Israel's backdoor contacts with Iran

In Perspective

That Moscow’s support has been enlisted by the US in the diplomacy around Iran’s nuclear plans has not been without considerable behind-the-scenes goading by France and Germany.

The very heart of ‘Old Europe’ was never comfortable with anti ballistic missile systems being positioned in what Donald Rumsfeld called ‘New Europe,’ namely the Czech Republic and Poland. After all, Moscow’s diplomatic support on Iran was obtained only after Washington agreed to withdraw missiles from eastern Europe.

But for Moscow it has not been a mechanical quit-pro-quo. Political advisers around the Kremlin have done their homework and joined the Iranian diplomatic concert after extensive discussions with the key country in West Asia — Israel.

At a recent seminar in Herzilia, Israel, senior members of the Jewish state’s intelligence community like former Mossad chief Shabtai Shavit, argued that the west’s adversarial relations with Moscow would worsen with the deployment of missiles in eastern Europe. Under these circumstances it would be impossible to have Russian support on the Iranian nuclear issue. Israel sees this as an existential problem.

But realism dictates that Israeli nuclear arsenal is, likewise, an existential issue for Iran. In this context, statements from Washington policy makers like Bruce Riedel are seen by Iranians as “being helpful.” Riedel said that ‘double standards’ in West Asia on the nuclear issue are not conducive to peace.

Exposing Israel

Therefore, embedded somewhere in the sub text of all the moves whether in Geneva or Vienna is to bring out into the open Israel’s nuclear arsenal. It is recognised that resistance to this within Israel and an influential segment of the US will be profound.
Meanwhile some direct Israeli-Iranian contacts have already been established. While Tel Aviv has confirmed the contact, Tehran has not.

It would be interesting to gauge the dynamics within Iran following the demonstrations against President Mahmoud Ahmedinejad’s June 12 re-election led by former President Hashemi Rafsanjani and Mir Hussein Mousavi, the candidate who lost the disputed poll.

These are being hailed as the first contacts between Iran and Israel in 30 years when the Ayatuallahs first came to power in 1979. But this is in reality only a partial truth because in 1986, the Reagan administration made clandestine contacts with the Iranian regime. The story exploded as the infamous Iran-Contra deal or Irangate.
It was a complex deal in which Iran would be supplied Israeli arms to continue the war against Saddam Hussein’s Iraq. Israel would be re-supplied the arms. But the money from the Iranian sales would be funnelled to the Contras who were waging a war against the pro Soviet Sandinistas in Nicaragua.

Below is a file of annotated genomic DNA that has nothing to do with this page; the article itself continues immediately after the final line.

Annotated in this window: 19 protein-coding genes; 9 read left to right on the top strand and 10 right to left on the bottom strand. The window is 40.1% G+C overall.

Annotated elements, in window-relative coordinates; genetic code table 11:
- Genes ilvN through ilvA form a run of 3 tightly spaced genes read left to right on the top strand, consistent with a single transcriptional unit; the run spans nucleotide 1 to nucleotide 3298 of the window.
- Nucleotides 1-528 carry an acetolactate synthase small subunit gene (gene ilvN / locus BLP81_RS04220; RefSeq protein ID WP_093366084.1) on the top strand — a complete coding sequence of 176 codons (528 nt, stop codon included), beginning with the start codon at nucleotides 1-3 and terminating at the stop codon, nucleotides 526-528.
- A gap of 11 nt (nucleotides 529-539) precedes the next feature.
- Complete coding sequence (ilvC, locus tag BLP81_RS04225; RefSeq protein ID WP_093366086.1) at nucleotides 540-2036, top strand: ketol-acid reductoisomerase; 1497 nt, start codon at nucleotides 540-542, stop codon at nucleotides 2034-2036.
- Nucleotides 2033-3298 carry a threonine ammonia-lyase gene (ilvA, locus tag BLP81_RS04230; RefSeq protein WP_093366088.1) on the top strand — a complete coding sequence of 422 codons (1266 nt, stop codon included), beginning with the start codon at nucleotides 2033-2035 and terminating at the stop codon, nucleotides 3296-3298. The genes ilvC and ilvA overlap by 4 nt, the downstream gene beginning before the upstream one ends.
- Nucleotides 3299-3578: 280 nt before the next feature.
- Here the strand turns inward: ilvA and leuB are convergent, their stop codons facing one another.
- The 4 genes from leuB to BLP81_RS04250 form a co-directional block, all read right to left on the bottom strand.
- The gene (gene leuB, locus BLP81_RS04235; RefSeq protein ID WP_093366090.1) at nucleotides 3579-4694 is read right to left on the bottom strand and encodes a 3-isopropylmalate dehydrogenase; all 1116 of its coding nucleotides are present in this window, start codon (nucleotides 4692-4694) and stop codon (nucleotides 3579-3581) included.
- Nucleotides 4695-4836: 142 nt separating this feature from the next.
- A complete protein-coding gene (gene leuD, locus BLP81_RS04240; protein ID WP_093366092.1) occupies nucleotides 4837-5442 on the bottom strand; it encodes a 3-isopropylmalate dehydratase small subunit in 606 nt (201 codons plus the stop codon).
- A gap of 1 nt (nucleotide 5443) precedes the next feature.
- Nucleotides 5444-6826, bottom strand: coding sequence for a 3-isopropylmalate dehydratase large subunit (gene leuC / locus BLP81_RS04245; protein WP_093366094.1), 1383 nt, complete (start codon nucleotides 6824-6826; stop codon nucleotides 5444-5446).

Reagan’s National Security Adviser, Admiral Poindexter, declared that ‘high level’ contacts had been established in Tehran in the course of the controversial deal.
The high level contact turned out to be the then Speaker of the Iranian Majlis, Hashemi Rafsanjani, currently leading the charge against President Ahmedinejad.


When Irangate exploded as a major scandal which crippled the Reagan presidency, the revelations did not seem to adversely affect Rafsanjani’s political fortunes. He proceeded to become President in 1989 for two terms.

Also, the Irangate taint did not seem to rub off on the present spiritual leader, Ali Khameini. He happened to be president in 1986, the year of Irangate. It is unlikely that Speaker of the Majlis, Rafsanjani, would have embarked on an audacious foreign policy initiative with the US and Israel without clearance from the then president, Ali Khamenei. Despite Irangate, Khameini too earned a promotion: he is the spiritual leader today.

The interesting fact today is that Rafsanjani and Khameini are on opposite sides in the post election standoff.

Since the US ouster of Saddam Hussein in 2003, Saudi Arabia has watched developments with deep anxiety. Saddam was bad, but the emergence of Shia dominated Iraq next to Saudi oil bearing region of Damman, predominantly Shia, is something of a nightmare. Further, Shia majority in Bahrein, Lebanon, a large population of Shias in Kuwait are all morale boosters for Tehran.

Little wonder then that Saudis were invited to be present at the series Iranian-Israeli meetings in September. Also, Riadh has been encouraged to appoint a special envoy for Jammu and Kashmir under the auspices of the hurriedly rejuvenated OIC.
Mysteriously, neither the government nor the Indian media has taken much note of this development.

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